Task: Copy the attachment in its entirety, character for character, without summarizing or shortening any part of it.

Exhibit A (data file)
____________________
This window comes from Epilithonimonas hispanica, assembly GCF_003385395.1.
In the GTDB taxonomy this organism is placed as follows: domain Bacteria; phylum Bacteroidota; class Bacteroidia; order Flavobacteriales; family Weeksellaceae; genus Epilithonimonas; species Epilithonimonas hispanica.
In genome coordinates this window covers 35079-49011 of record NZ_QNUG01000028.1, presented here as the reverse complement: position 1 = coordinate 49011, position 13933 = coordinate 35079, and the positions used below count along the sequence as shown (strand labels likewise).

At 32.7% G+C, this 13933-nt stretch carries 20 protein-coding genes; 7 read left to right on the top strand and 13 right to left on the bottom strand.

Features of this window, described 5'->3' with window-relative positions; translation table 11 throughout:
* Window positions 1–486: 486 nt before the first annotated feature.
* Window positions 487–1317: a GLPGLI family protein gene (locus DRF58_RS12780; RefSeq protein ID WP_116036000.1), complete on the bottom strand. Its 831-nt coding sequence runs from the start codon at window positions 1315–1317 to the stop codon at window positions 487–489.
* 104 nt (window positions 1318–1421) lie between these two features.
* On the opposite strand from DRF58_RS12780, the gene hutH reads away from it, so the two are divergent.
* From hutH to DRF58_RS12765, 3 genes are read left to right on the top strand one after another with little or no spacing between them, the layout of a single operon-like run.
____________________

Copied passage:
This window comes from Epilithonimonas hispanica, assembly GCF_003385395.1.
In the GTDB taxonomy this organism is placed as follows: domain Bacteria; phylum Bacteroidota; class Bacteroidia; order Flavobacteriales; family Weeksellaceae; genus Epilithonimonas; species Epilithonimonas hispanica.
In genome coordinates this window covers 35079-49011 of record NZ_QNUG01000028.1, presented here as the reverse complement: position 1 = coordinate 49011, position 13933 = coordinate 35079, and the positions used below count along the sequence as shown (strand labels likewise).

At 32.7% G+C, this 13933-nt stretch carries 20 protein-coding genes; 7 read left to right on the top strand and 13 right to left on the bottom strand.

Features of this window, described 5'->3' with window-relative positions; translation table 11 throughout:
* Window positions 1–486: 486 nt before the first annotated feature.
* Window positions 487–1317: a GLPGLI family protein gene (locus DRF58_RS12780; RefSeq protein ID WP_116036000.1), complete on the bottom strand. Its 831-nt coding sequence runs from the start codon at window positions 1315–1317 to the stop codon at window positions 487–489.
* 104 nt (window positions 1318–1421) lie between these two features.
* On the opposite strand from DRF58_RS12780, the gene hutH reads away from it, so the two are divergent.
* From hutH to DRF58_RS12765, 3 genes are read left to right on the top strand one after another with little or no spacing between them, the layout of a single operon-like run.